Status: this preprint has been withdrawn by the authors.
The 1816 ‘year without a summer’ in an atmospheric reanalysis
Philip Brohan,Gilbert P. Compo,Stefan Brönnimann,Robert J. Allan,Renate Auchmann,Yuri Brugnara,Prashant D. Sardeshmukh,and Jeffrey S. Whitaker
Abstract. Two hundred years ago a very cold and wet summer devastated agriculture in Europe and North America, causing widespread food shortages, unrest and suffering – the "year without a summer". This is usually blamed on the eruption of Mount Tambora, in Indonesia, the previous April, but making a link between these two events has proven difficult, as the major impacts were at smaller space and time-scales than we can reconstruct with tree-ring observations and climate model simulations. Here we show that the very limited network of station barometer observations for the period is nevertheless enough to enable a dynamical atmospheric reanalysis to reconstruct the daily weather of summer 1816, over much of Europe. Adding stratospheric aerosol from the Tambora eruption to the reanalysis improves its reconstruction, explicitly linking the volcano to the weather impacts.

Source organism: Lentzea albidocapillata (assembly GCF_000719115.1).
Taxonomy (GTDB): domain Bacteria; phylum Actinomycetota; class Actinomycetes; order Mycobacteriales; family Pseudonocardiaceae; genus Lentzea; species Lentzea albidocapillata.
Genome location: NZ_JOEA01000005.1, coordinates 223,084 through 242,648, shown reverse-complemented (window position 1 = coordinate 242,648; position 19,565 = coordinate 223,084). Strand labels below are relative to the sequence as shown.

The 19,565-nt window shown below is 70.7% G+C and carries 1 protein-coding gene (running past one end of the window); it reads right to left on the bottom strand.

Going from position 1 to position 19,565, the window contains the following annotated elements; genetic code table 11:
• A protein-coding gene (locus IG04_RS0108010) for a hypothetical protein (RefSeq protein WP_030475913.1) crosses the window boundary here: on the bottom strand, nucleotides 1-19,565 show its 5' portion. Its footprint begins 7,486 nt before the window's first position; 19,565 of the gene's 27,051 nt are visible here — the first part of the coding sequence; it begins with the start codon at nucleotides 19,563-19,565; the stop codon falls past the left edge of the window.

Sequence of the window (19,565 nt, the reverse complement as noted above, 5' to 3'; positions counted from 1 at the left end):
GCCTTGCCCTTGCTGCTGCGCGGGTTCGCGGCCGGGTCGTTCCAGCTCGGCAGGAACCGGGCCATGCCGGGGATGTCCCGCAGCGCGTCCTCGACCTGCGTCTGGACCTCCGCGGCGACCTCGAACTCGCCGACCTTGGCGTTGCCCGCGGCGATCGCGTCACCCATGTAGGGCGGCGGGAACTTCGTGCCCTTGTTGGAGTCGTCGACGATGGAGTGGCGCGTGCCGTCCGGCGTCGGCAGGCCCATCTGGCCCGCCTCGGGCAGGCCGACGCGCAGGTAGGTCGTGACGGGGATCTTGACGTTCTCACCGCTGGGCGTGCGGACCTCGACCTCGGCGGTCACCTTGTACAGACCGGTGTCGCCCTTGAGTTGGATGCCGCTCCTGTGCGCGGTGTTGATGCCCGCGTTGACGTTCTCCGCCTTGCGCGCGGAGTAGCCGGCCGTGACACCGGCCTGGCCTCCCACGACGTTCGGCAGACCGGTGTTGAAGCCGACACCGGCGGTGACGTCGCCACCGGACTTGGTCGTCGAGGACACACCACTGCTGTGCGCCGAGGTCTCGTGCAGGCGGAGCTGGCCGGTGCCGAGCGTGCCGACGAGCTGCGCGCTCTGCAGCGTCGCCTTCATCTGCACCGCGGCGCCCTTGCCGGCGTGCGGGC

This preprint has been withdrawn.
How to cite. Brohan, P., Compo, G. P., Brönnimann, S., Allan, R. J., Auchmann, R., Brugnara, Y., Sardeshmukh, P. D., and Whitaker, J. S.: The 1816 ‘year without a summer’ in an atmospheric reanalysis, Clim. Past Discuss. [preprint], https://doi.org/10.5194/cp-2016-78, 2016.
We have used modern weather forecasting tools to reconstruct the dreadful European weather of 200 years ago – 1816 was the ‘year without a summer’; harvests failed, and people starved. We can show that 1816’s extreme climate was caused by the eruption of the Tambora volcano the previous year. This means we have some chance of predicting such extreme summers if they occur in future, though this is still a challenge to today’s forecast models.
We have used modern weather forecasting tools to reconstruct the dreadful European weather of...